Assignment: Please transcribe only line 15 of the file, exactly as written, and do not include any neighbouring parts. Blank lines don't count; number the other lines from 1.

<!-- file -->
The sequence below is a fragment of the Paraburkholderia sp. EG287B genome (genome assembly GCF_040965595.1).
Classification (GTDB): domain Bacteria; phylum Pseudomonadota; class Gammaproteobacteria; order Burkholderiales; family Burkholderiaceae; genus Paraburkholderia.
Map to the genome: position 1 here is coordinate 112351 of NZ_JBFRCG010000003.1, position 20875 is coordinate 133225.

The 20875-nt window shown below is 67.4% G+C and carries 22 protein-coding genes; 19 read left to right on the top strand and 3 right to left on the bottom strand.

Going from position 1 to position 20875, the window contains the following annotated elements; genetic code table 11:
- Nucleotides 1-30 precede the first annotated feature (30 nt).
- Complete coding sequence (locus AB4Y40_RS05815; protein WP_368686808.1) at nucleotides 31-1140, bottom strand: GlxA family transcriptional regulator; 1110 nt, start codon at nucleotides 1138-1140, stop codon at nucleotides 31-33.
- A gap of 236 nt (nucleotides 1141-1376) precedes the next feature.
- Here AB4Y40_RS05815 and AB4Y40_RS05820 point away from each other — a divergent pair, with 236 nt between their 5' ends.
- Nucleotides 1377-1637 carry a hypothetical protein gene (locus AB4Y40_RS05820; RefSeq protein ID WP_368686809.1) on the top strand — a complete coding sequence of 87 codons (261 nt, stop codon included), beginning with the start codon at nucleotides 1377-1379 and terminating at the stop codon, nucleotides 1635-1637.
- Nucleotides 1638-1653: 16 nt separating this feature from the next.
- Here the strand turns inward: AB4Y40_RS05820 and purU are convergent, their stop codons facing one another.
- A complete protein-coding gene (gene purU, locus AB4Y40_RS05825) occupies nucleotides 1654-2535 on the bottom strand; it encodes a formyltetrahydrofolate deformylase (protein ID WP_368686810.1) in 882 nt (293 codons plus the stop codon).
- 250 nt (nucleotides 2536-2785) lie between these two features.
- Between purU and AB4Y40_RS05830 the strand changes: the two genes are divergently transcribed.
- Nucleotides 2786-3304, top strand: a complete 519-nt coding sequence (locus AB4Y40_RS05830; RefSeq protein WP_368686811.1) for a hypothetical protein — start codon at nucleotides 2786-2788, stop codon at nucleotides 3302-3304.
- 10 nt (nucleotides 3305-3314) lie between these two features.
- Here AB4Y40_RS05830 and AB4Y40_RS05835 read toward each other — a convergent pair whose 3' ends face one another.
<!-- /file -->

- Between purU and AB4Y40_RS05830 the strand changes: the two genes are divergently transcribed.